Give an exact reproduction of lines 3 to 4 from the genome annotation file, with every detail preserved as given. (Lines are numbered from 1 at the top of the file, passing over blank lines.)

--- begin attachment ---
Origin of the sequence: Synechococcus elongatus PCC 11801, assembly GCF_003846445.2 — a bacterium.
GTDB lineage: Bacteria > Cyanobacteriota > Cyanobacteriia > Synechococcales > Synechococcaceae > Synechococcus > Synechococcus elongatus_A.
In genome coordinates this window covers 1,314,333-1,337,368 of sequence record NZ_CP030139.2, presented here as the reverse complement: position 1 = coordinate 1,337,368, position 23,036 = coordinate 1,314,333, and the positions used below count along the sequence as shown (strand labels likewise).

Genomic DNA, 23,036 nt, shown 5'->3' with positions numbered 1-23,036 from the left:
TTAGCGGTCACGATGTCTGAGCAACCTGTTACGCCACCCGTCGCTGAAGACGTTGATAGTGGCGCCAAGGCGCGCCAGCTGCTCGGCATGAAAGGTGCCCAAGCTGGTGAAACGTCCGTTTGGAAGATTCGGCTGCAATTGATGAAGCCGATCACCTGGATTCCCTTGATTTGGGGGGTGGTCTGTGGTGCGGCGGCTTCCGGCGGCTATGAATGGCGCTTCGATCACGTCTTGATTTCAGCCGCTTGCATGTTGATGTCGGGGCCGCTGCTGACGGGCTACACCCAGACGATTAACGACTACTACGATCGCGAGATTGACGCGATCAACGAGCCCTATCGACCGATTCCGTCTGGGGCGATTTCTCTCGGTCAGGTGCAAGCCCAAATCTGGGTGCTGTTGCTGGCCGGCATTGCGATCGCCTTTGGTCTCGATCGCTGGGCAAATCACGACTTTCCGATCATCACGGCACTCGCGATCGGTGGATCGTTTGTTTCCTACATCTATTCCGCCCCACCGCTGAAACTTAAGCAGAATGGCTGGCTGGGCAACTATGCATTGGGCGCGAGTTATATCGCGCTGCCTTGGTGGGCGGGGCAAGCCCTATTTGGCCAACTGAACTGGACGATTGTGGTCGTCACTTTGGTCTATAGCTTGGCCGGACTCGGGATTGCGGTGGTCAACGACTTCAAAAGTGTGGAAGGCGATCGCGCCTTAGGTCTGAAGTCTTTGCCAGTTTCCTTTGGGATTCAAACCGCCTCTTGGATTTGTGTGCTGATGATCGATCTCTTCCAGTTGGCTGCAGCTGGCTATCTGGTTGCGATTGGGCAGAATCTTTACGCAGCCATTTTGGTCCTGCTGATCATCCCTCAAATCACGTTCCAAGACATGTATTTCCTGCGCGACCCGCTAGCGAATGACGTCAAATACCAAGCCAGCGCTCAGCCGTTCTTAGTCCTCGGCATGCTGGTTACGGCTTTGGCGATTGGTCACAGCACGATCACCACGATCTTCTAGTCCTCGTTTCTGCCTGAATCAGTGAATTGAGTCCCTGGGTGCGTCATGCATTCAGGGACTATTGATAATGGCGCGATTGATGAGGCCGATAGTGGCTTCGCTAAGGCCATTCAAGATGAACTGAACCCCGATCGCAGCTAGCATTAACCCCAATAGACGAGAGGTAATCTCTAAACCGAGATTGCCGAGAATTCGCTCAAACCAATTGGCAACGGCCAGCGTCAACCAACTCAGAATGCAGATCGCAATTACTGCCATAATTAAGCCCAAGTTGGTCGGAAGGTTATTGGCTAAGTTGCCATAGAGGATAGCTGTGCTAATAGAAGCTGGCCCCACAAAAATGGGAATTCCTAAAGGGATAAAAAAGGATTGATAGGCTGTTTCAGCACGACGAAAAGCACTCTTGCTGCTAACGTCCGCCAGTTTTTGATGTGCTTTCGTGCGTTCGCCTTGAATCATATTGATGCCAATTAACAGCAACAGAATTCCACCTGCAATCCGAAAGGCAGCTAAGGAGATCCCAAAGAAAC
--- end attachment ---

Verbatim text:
In genome coordinates this window covers 1,314,333-1,337,368 of sequence record NZ_CP030139.2, presented here as the reverse complement: position 1 = coordinate 1,337,368, position 23,036 = coordinate 1,314,333, and the positions used below count along the sequence as shown (strand labels likewise).

Genomic DNA, 23,036 nt, shown 5'->3' with positions numbered 1-23,036 from the left: